Like those before him, Trump finds familiar path in wake of massacres
Posted November 6, 2017 6:08 a.m. EST
TOKYO (CNN) — Waking here Monday to news of another gun massacre at home, President Donald Trump used a pre-scheduled set of remarks to express his condolences. He ordered flags flown at half-staff. And he pledged to stand with the families of the victims.
But there was little doubt that his marathon of diplomacy in Asia would continue unaltered -- a sign that increasingly deadly shooting sprees have become a standard aspect of the presidential routine that no longer merit a break from regular order.
Sunday's church massacre took place in Sutherland Springs, Texas. In addition to the at least 26 people who were killed, at least 20 others were wounded -- the victims ranging in age from 5 to 72 years old.
Among the dead is the 14-year-old daughter of the church's pastor, Frank Pomeroy, according to his wife, Sherri Pomeroy, the girl's mother. The couple were traveling out of state when the shooting occurred.
As President, Trump has now witnessed two of the five deadliest shootings in modern US history -- all within the last 35 days. Like presidents before him, Trump is finding his own way of confronting the type of mass gun violence that is unique to the United States among other wealthy nations.
Trump's is an approach that largely discounts the ability of legislators or the government to prevent the brutal killings that have now claimed hundreds of lives under his presidency. It's a sharp break from his predecessor, who over his eight-year presidency assumed an increasingly frustrated tone at lawmakers' inability to approve meaningful gun control legislation.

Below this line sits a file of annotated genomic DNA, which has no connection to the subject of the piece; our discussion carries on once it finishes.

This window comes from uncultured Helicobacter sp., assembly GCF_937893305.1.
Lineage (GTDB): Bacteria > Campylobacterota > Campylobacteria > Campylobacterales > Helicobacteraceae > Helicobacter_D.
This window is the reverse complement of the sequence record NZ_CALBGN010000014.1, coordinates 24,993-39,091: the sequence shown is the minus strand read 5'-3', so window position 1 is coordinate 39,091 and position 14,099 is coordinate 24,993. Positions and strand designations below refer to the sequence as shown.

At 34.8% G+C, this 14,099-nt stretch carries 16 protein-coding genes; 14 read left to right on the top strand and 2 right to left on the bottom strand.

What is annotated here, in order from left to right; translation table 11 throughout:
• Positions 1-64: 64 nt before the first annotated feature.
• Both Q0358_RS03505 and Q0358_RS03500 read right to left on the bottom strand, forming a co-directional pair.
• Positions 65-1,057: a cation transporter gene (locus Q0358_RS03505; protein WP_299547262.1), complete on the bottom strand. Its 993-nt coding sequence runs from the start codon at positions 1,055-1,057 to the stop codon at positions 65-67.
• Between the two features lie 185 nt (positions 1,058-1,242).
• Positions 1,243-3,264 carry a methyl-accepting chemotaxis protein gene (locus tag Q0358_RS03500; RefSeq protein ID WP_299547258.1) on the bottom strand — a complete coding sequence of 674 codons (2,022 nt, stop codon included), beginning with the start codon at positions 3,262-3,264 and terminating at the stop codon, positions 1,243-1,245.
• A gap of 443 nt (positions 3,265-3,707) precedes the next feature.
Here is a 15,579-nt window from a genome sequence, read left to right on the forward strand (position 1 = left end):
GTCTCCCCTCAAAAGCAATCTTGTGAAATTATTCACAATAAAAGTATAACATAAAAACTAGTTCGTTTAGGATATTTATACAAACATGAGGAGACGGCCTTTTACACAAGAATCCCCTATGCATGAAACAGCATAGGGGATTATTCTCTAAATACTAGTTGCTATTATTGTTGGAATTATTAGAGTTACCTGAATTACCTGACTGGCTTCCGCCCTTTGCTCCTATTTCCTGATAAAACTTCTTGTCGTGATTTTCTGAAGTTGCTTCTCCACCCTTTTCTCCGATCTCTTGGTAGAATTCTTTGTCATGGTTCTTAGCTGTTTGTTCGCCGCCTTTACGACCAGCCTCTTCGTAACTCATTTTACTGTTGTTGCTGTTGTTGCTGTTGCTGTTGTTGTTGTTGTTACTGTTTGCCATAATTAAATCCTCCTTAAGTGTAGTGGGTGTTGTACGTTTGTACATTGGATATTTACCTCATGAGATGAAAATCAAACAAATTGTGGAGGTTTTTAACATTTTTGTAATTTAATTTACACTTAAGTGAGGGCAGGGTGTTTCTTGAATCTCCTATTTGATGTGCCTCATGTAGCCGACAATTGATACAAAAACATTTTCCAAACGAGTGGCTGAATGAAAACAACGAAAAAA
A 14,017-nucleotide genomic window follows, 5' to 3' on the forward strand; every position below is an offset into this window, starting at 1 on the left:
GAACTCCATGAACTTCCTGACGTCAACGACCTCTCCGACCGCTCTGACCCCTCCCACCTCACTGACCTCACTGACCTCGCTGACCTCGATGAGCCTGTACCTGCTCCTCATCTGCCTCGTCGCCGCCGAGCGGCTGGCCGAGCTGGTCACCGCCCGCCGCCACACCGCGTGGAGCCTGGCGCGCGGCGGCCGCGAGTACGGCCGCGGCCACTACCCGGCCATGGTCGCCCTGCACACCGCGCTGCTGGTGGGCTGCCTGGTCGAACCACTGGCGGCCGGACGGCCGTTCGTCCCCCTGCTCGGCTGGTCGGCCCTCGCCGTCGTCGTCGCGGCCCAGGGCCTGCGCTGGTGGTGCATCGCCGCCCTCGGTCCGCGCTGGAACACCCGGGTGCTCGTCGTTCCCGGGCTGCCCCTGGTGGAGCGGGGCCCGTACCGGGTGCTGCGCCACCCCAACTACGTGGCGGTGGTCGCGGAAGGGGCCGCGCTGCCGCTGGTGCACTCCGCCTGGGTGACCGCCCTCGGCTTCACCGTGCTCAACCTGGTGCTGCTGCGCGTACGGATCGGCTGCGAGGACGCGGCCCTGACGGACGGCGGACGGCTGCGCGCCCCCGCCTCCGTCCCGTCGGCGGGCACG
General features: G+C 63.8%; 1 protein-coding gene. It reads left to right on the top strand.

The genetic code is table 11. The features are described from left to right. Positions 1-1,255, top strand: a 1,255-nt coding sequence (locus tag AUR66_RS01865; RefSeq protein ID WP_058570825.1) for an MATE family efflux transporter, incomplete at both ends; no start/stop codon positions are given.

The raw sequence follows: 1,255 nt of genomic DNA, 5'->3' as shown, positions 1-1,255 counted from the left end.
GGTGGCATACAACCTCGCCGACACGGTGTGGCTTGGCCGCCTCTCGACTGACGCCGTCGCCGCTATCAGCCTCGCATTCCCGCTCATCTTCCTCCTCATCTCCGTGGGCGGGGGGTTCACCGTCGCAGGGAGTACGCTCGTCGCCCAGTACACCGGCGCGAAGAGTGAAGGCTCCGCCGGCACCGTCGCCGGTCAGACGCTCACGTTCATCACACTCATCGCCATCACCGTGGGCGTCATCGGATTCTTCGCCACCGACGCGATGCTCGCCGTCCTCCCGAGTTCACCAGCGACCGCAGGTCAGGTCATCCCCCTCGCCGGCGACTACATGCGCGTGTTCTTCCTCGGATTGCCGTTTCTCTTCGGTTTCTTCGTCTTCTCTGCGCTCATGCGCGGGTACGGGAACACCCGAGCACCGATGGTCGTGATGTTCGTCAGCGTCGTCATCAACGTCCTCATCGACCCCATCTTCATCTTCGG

Even as Trump criss-crosses Asia on a mission to combat a nuclear threat from North Korea, he's offered few tangible solutions to the gun violence outbreak that's killing Americans daily.
"Mental health is your problem here," Trump said during remarks in a news conference in Tokyo, noting that "based on preliminary reports" the shooter was "a very deranged individual."
"This isn't a guns situation," Trump said. "This is a mental health problem at the highest level. It's a very, very sad event."
Following last month's attack at a country music festival in Las Vegas, Trump similarly questioned the shooter's mental state but expressed a fleeting openness to a discussion of legislation that would ban sales of so-called "bump stocks" which make firing rounds faster.
But a month later that discussion hasn't yet materialized -- and with major legislative battles over tax reform and immigration looming, it seems unlikely that Congress will take up the matter in the near-term.
That Trump was in Japan, where personal gun ownership is virtually outlawed and deaths by firearm are among the lowest in the world, only placed the US situation in sharper relief.
There were six gun deaths in Japan in 2014, national statistics show -- less than one-quarter of the number who were killed Sunday in Texas alone. The same year in the US saw 33,599 deaths by guns.
Like citizens of most other countries, Japanese are confounded by America's rash of mass shootings, as foreign an epidemic as bubonic plague.
Trump has taken a variety of positions on gun control over his decades in the public eye. He supported a ban on assault weapons and called for greater restrictions on firearms after the 2012 shooting at the Sandy Hook elementary school in Connecticut.
But since becoming a Republican politician he's largely assumed the party's strict opposition to new measures that would make it more difficult to buy a gun.
Speaking at this year's annual National Rifle Association meeting, he declared an "eight-year assault on the Second Amendment is over."